How to Dress for Resort Skiing and Snowboarding
Where I live in Colorado the snow has started to fall in earnest and the resorts are already filled up on the weekends. One of the most important things that the people visiting these resorts need to think about is how they will dress for days of lapping chairlifts and slashing powder. In cold weather, the extended periods of time sitting on the lift can chill one to the bone, while warmer resort days might cause the overlayered to become uncomfortably hot. Striking the perfect balance between these two extremes is a critical piece to optimizing the fun while skiing or snowboarding.
Once you’ve figured a system for what the ideal outfit is for a day of resort skiing or shredding at any weather, you can start incorporating your personal style. Skiers and boarders both have different trends in terms of what looks coolest. These trends can sometimes overlap, depending on the style of terrain one likes to send it on the most. Personal preference for what one thinks looks cool also factors into slope style.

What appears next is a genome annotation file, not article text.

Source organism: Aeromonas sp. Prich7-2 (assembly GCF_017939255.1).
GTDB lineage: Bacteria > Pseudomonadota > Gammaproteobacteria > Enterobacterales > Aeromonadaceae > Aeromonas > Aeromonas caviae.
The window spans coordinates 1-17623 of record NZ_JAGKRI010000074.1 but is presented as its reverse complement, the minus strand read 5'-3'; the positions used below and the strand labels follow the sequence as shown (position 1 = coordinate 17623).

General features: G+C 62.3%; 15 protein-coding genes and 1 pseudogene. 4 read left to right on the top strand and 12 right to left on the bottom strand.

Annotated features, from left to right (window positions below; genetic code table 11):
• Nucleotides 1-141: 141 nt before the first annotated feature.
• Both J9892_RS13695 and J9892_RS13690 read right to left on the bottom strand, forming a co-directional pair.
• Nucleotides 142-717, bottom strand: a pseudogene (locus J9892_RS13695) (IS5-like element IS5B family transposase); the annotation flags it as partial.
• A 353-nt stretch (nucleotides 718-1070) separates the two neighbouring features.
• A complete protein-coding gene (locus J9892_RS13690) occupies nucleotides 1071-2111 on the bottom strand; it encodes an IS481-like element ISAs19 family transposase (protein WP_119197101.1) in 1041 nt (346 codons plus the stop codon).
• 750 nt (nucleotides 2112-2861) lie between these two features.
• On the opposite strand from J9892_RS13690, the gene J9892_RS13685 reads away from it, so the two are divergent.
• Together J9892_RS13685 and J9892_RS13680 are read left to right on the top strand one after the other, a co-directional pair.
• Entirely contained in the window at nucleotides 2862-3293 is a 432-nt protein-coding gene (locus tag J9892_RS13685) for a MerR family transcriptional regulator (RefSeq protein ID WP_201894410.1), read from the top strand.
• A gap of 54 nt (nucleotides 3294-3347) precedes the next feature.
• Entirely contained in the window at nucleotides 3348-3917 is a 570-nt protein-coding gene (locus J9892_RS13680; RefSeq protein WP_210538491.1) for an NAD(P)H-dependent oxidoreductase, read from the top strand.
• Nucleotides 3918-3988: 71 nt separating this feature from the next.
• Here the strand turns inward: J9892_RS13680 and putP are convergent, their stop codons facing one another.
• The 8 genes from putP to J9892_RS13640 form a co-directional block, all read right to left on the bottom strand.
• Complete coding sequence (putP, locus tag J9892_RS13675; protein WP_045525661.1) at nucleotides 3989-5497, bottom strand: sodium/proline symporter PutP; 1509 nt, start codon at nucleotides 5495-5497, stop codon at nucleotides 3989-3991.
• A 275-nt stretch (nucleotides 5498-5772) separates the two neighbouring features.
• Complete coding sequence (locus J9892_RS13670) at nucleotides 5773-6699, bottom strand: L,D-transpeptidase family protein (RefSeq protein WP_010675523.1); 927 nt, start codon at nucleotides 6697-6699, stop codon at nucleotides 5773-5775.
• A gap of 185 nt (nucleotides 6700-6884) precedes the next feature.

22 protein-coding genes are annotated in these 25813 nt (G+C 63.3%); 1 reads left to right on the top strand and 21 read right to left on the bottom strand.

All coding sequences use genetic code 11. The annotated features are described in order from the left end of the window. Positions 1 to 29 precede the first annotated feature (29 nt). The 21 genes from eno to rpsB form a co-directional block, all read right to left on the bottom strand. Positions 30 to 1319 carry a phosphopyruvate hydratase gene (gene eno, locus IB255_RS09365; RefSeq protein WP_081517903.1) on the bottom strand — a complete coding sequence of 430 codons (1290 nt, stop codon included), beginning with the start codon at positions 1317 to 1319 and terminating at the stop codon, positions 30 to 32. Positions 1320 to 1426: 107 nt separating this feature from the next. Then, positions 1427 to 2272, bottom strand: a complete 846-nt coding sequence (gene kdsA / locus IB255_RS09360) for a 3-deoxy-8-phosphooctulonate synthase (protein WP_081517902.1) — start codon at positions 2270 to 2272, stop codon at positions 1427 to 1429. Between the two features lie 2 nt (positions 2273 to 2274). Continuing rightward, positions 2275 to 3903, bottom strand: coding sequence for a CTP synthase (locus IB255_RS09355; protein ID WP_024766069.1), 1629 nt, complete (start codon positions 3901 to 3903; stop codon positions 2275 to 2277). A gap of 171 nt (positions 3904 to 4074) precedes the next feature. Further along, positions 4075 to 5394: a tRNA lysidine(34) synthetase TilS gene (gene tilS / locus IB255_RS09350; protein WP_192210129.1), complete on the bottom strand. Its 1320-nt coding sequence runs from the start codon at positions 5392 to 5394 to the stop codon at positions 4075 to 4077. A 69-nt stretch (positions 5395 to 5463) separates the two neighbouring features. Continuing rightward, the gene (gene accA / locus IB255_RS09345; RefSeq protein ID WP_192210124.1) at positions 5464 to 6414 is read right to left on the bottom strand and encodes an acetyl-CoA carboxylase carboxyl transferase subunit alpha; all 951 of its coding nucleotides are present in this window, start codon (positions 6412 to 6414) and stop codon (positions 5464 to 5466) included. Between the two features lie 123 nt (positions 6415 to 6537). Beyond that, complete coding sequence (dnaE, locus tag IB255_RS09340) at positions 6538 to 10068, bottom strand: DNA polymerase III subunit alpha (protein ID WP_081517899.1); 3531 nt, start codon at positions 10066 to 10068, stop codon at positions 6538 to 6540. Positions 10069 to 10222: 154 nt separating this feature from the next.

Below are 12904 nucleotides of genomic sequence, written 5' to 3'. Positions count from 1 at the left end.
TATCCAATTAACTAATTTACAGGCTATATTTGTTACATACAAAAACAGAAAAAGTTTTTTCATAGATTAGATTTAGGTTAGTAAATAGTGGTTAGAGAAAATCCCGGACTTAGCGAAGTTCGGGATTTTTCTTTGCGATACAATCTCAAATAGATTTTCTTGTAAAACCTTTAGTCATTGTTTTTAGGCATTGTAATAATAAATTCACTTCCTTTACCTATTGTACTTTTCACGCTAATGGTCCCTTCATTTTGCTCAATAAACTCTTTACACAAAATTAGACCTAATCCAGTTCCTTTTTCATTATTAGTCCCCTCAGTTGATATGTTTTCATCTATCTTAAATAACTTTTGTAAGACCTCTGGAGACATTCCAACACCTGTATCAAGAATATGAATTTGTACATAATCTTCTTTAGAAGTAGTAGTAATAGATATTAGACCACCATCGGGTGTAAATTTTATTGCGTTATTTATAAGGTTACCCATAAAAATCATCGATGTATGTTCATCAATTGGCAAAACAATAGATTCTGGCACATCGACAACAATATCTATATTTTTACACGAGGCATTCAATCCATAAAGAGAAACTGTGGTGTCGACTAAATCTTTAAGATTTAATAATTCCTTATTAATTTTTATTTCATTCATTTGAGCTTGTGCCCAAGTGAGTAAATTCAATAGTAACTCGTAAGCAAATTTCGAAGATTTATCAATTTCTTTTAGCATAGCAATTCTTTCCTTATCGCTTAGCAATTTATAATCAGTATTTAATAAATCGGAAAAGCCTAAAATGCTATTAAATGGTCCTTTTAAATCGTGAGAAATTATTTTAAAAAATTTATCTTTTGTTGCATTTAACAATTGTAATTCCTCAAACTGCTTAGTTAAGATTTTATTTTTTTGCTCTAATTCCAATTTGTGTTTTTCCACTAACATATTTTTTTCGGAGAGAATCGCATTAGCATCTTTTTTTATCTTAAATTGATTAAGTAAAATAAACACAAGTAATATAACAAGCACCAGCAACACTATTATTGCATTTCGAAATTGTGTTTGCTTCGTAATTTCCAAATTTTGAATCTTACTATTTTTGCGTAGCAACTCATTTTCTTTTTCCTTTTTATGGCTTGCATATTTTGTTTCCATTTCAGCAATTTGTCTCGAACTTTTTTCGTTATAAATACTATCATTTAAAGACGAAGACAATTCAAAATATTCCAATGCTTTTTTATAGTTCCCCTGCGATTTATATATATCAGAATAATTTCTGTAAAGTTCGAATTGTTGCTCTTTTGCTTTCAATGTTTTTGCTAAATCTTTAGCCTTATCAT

The layering system that everyone should use when hitting the slopes, whether they slide on two planks or one, is presented below. These should be utilized as rough guidelines, and be adjusted to one’s individual preferences.
It’s All About Layers